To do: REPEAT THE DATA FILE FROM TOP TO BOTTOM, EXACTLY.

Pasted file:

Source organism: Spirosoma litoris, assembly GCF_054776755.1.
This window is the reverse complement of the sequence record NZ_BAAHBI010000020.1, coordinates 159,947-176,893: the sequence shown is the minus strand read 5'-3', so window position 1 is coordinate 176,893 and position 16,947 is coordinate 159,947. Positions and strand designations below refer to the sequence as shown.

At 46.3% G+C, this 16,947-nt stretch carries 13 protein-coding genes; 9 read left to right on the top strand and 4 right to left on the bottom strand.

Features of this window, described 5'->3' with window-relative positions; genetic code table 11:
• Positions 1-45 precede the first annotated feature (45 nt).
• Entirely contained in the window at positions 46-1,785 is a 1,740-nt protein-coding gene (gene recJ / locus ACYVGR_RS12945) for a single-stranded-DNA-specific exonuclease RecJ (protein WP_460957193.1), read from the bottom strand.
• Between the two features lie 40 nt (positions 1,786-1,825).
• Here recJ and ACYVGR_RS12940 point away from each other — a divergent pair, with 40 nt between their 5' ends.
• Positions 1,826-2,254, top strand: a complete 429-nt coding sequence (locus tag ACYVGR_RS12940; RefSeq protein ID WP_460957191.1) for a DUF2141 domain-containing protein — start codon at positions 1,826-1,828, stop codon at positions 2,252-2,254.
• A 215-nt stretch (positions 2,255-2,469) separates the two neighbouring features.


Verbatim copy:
Source organism: Spirosoma litoris, assembly GCF_054776755.1.
This window is the reverse complement of the sequence record NZ_BAAHBI010000020.1, coordinates 159,947-176,893: the sequence shown is the minus strand read 5'-3', so window position 1 is coordinate 176,893 and position 16,947 is coordinate 159,947. Positions and strand designations below refer to the sequence as shown.

At 46.3% G+C, this 16,947-nt stretch carries 13 protein-coding genes; 9 read left to right on the top strand and 4 right to left on the bottom strand.

Features of this window, described 5'->3' with window-relative positions; genetic code table 11:
• Positions 1-45 precede the first annotated feature (45 nt).
• Entirely contained in the window at positions 46-1,785 is a 1,740-nt protein-coding gene (gene recJ / locus ACYVGR_RS12945) for a single-stranded-DNA-specific exonuclease RecJ (protein WP_460957193.1), read from the bottom strand.
• Between the two features lie 40 nt (positions 1,786-1,825).
• Here recJ and ACYVGR_RS12940 point away from each other — a divergent pair, with 40 nt between their 5' ends.
• Positions 1,826-2,254, top strand: a complete 429-nt coding sequence (locus tag ACYVGR_RS12940; RefSeq protein ID WP_460957191.1) for a DUF2141 domain-containing protein — start codon at positions 1,826-1,828, stop codon at positions 2,252-2,254.
• A 215-nt stretch (positions 2,255-2,469) separates the two neighbouring features.